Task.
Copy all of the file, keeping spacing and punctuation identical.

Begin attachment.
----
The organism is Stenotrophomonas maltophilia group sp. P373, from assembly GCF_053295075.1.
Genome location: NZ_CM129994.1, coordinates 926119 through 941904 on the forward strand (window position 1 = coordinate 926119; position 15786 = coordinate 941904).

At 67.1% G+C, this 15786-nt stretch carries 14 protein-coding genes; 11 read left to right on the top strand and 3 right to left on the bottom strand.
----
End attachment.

The organism is Stenotrophomonas maltophilia group sp. P373, from assembly GCF_053295075.1.
Genome location: NZ_CM129994.1, coordinates 926119 through 941904 on the forward strand (window position 1 = coordinate 926119; position 15786 = coordinate 941904).

At 67.1% G+C, this 15786-nt stretch carries 14 protein-coding genes; 11 read left to right on the top strand and 3 right to left on the bottom strand.